The Illinois Institute of Technology professional master of health physics program is proud to announce the launch of a new academic track in: Radiological Security, Emergency Preparedness and Response, a program designed to address the nation’s critical needs in homeland protection, nuclear threats and accidents. Illinois Tech is among the first universities in the United States offering such a degree, following the guidance of its Health Physics advisory board members, many of whom have extensive involvement in the field of radiological emergency and security.
This new academic track expands Illinois Tech’s well-established master of health physics program to address radiological security and emergency areas. The specialization is based on the core health physics curriculum with the addition of three new innovative courses in (1) radiological source security and management, (2) nuclear emergency preparedness and response, and (3) seminars led by experts on field management of radiological emergencies. In addition, the curriculum addresses the qualification requirements for the Department of Homeland Security’s Radiological Operations Support Specialist (ROSS) Program. Graduates of the program will be ready to support ROSS qualifications necessary to:
- exhibit technical leadership in homeland protection
- be rapidly deployed in emergencies
- communicate recommendations to all concerned municipal entities
- be familiar with state and federal agency protocol
- be integrated into incident command
If you are a scientist concerned with the rising prospects of international nuclear terrorism, environmental protection during nuclear accidents, and management of radiological incidents, then apply to the Master of Health Physics with Specialization in Radiological Security, Emergency Preparedness and Response program. The new academic track will be open for application soon, anticipated enrollment starting fall 2019.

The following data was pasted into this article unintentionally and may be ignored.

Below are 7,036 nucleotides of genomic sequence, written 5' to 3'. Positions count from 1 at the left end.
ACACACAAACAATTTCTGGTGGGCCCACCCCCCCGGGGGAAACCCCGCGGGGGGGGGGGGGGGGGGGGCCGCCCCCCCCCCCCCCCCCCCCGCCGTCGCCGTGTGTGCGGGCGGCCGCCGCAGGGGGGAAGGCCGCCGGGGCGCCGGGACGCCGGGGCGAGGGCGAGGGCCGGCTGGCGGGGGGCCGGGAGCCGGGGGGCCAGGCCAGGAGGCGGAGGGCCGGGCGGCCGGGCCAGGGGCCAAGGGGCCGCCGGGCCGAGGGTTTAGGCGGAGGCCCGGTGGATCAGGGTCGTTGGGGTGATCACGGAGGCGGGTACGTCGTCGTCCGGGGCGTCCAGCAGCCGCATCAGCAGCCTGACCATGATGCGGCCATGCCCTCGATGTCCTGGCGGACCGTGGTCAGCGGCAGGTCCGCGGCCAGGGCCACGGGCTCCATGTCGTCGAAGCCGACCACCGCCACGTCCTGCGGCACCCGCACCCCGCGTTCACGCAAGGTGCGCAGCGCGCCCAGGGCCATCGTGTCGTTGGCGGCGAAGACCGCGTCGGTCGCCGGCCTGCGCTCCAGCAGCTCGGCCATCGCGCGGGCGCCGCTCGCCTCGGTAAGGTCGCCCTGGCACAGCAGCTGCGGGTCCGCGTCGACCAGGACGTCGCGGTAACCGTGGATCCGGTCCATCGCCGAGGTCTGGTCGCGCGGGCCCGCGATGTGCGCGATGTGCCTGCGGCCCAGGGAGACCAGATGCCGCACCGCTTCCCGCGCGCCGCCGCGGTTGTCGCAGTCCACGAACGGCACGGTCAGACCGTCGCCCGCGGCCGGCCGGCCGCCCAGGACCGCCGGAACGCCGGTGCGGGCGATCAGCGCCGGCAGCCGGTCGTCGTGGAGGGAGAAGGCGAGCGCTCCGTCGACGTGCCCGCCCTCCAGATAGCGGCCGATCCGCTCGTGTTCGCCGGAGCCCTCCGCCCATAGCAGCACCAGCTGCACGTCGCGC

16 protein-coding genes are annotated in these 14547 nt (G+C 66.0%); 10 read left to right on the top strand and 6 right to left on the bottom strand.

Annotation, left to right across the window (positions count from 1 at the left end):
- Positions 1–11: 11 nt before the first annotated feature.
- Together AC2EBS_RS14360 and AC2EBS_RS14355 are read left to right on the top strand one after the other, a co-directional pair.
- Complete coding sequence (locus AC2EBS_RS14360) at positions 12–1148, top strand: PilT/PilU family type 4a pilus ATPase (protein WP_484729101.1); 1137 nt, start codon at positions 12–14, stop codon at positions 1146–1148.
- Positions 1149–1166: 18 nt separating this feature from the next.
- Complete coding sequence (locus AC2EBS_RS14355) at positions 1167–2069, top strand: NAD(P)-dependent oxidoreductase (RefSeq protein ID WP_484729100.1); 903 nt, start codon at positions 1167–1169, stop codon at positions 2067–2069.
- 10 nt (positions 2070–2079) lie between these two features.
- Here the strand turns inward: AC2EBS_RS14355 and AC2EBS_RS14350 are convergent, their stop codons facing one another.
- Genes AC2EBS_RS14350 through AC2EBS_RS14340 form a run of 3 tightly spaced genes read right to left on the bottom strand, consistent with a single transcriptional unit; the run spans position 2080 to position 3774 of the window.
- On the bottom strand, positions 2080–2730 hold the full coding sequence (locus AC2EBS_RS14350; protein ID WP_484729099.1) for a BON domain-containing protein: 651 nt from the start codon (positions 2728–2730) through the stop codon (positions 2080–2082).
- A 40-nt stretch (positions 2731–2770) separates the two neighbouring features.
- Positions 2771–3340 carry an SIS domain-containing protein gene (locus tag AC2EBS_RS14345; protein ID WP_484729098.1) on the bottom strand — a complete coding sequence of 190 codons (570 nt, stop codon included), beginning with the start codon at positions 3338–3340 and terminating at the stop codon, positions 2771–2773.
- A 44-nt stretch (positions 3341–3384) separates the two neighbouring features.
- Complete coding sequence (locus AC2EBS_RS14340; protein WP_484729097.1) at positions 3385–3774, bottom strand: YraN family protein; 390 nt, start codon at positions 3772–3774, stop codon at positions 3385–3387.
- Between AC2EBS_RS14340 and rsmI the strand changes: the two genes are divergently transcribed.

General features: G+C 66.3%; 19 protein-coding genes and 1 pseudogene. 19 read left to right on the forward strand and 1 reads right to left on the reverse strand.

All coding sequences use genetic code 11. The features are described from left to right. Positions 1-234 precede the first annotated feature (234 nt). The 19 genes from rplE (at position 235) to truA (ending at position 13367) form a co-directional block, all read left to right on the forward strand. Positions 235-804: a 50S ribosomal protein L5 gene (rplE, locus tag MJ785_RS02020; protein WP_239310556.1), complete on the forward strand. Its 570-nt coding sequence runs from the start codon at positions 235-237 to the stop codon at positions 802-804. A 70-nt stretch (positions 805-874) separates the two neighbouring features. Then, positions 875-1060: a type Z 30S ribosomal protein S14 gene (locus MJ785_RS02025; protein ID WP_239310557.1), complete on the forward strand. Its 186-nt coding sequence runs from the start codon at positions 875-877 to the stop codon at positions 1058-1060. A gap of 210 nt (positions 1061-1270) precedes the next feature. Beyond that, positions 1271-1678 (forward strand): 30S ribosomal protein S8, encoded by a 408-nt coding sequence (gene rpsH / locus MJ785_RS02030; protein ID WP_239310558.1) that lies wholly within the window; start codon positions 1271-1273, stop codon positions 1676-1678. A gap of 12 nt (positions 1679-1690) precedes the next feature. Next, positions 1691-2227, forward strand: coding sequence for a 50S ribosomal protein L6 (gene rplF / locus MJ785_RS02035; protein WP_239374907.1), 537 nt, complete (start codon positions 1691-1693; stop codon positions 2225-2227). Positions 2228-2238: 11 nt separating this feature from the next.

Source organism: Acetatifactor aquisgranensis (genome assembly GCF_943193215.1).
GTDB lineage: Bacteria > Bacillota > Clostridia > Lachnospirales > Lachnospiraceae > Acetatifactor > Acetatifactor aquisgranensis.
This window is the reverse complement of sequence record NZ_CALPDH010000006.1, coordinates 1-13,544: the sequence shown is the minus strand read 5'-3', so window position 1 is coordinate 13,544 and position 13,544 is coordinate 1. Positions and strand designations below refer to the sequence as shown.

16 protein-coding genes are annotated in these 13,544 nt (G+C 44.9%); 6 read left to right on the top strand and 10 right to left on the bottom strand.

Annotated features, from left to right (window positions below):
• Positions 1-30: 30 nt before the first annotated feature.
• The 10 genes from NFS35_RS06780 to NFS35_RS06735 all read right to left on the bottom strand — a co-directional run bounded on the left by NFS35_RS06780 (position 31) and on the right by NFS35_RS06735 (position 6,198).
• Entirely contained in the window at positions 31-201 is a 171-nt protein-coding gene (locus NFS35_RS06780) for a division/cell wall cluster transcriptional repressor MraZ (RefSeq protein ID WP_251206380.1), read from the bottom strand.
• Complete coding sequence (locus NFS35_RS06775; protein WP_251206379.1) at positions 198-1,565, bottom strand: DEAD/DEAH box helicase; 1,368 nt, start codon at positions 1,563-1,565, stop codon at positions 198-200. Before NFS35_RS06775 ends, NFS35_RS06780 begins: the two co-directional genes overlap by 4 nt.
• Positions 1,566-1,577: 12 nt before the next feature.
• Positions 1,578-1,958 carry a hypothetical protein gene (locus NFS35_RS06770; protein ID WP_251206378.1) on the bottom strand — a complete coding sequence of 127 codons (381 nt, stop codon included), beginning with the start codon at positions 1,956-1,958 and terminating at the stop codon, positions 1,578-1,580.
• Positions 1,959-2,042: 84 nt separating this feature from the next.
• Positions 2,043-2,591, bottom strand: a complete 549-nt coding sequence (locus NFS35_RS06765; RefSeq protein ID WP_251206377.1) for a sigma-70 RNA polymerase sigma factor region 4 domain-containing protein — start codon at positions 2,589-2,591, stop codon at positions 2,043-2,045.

To be considered for admission, applicants must have completed coursework in calculus and a calculus-based general physics sequence. A course in modern physics, including some basic quantum mechanics, is strongly recommended.
Students are required to hold a bachelor's degree in physics, biology, chemistry, or engineering, with a GPA of at least 3.0/4.0 from an accredited institution of higher education and a minimum GRE score of 304 [quantitative + verbal] and 2.5 [analytical writing]. The GRE requirement may be waived at the director’s discretion.
|Core Courses||Title||Credit hours|
|PHYS 550*||Radiation Instrumentation Laboratory||3|
|PHYS 567||Radiological Emergency Preparedness and Response||3|
|PHYS 568||Radiation Source Security and Management||3|
|PHYS 569||Seminars in Radiological Emergency Field Experience||3|
|PHYS 571||Radiation Physics||3|
|PHYS 572||Introduction to Health Physics||3|
|PHYS 575||Case Studies in Health Physics||3|
|Core Credit Hours||(21)|
|Electives (Choose 2)|
|PHYS 566||Environmental Health Physics||2|
|PHYS 580||Introduction to Radiochemistry||3|
|PHYS 582||Application of Radiochemistry||3|
|Elective Credit Hours||(5-6)|
|Professional Courses (Choose 2)|
|MATH 525||Statistical Models and Methods||3|
|SCI 511||Project Management||3|
|SCI 522||Public Engagement for Scientists||3|
|Professional Course Credit Hours||(6)|
Minimum credit hours required for graduation: 32
*All of the courses listed above are offered online except for PHYS 550 – Instrumentation for Health Physics. This course is offered in the summertime and consists of a week of intensive, hands-on training in the health physics instrumentation lab on Illinois Tech’s main campus in Chicago. Students must first pass PHYS 571 – Radiation Physics with a minimum grade of C before registering for PHYS 550.
PHYS 575 is a capstone course and requires independent research, investigation, and writing, similar to a master’s degree thesis. Students take this course towards the end of the program.
To earn the Master of Health Physics with Specialization in Radiological Security, Emergency Preparedness and Response, students must satisfactorily complete a minimum of 32 credit hours, maintain a minimum grade point average (GPA) of 3.0, and pass a final comprehensive exam. For more information see our FAQ »
S.Y. Chen, Ph.D., CHP
Department of Physics
Illinois Institute of Technology
Director, Professional Master's Programs and New Initiatives
Elizabeth Friedman, Ph.D.
College of Science
Illinois Institute of Technology